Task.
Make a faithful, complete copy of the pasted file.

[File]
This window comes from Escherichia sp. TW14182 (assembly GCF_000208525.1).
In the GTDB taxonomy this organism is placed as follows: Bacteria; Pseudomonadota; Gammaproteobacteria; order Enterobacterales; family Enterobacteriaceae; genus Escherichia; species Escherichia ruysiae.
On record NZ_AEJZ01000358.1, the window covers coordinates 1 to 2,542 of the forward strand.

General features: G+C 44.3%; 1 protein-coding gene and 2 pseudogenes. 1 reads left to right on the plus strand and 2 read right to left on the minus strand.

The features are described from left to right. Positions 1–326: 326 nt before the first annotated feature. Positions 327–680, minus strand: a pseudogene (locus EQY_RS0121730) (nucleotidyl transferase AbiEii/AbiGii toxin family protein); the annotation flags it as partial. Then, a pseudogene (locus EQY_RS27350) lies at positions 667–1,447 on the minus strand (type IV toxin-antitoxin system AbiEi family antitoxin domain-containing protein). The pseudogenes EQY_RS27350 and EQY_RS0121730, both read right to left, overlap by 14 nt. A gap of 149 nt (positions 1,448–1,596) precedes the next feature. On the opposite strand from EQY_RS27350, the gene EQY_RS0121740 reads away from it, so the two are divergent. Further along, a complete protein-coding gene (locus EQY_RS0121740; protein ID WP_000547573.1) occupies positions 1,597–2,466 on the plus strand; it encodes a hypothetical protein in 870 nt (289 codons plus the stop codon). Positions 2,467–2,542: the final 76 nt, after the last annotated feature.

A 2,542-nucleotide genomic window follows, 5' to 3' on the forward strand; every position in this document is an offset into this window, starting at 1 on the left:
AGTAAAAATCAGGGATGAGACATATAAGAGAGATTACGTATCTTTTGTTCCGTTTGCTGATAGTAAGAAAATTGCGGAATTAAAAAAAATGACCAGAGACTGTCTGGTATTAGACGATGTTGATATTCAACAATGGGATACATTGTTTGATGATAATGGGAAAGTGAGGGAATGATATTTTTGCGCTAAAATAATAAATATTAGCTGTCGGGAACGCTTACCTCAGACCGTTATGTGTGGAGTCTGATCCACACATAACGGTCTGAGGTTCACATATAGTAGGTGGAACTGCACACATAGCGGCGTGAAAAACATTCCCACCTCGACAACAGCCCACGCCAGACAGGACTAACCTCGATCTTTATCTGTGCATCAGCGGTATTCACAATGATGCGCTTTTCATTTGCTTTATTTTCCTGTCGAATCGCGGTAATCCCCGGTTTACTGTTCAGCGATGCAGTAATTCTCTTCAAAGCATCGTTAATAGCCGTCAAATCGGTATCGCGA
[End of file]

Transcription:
This window comes from Escherichia sp. TW14182 (assembly GCF_000208525.1).
In the GTDB taxonomy this organism is placed as follows: Bacteria; Pseudomonadota; Gammaproteobacteria; order Enterobacterales; family Enterobacteriaceae; genus Escherichia; species Escherichia ruysiae.
On record NZ_AEJZ01000358.1, the window covers coordinates 1 to 2,542 of the forward strand.

General features: G+C 44.3%; 1 protein-coding gene and 2 pseudogenes. 1 reads left to right on the plus strand and 2 read right to left on the minus strand.

The features are described from left to right. Positions 1–326: 326 nt before the first annotated feature. Positions 327–680, minus strand: a pseudogene (locus EQY_RS0121730) (nucleotidyl transferase AbiEii/AbiGii toxin family protein); the annotation flags it as partial. Then, a pseudogene (locus EQY_RS27350) lies at positions 667–1,447 on the minus strand (type IV toxin-antitoxin system AbiEi family antitoxin domain-containing protein). The pseudogenes EQY_RS27350 and EQY_RS0121730, both read right to left, overlap by 14 nt. A gap of 149 nt (positions 1,448–1,596) precedes the next feature. On the opposite strand from EQY_RS27350, the gene EQY_RS0121740 reads away from it, so the two are divergent. Further along, a complete protein-coding gene (locus EQY_RS0121740; protein ID WP_000547573.1) occupies positions 1,597–2,466 on the plus strand; it encodes a hypothetical protein in 870 nt (289 codons plus the stop codon). Positions 2,467–2,542: the final 76 nt, after the last annotated feature.

A 2,542-nucleotide genomic window follows, 5' to 3' on the forward strand; every position in this document is an offset into this window, starting at 1 on the left:
AGTAAAAATCAGGGATGAGACATATAAGAGAGATTACGTATCTTTTGTTCCGTTTGCTGATAGTAAGAAAATTGCGGAATTAAAAAAAATGACCAGAGACTGTCTGGTATTAGACGATGTTGATATTCAACAATGGGATACATTGTTTGATGATAATGGGAAAGTGAGGGAATGATATTTTTGCGCTAAAATAATAAATATTAGCTGTCGGGAACGCTTACCTCAGACCGTTATGTGTGGAGTCTGATCCACACATAACGGTCTGAGGTTCACATATAGTAGGTGGAACTGCACACATAGCGGCGTGAAAAACATTCCCACCTCGACAACAGCCCACGCCAGACAGGACTAACCTCGATCTTTATCTGTGCATCAGCGGTATTCACAATGATGCGCTTTTCATTTGCTTTATTTTCCTGTCGAATCGCGGTAATCCCCGGTTTACTGTTCAGCGATGCAGTAATTCTCTTCAAAGCATCGTTAATAGCCGTCAAATCGGTATCGCGA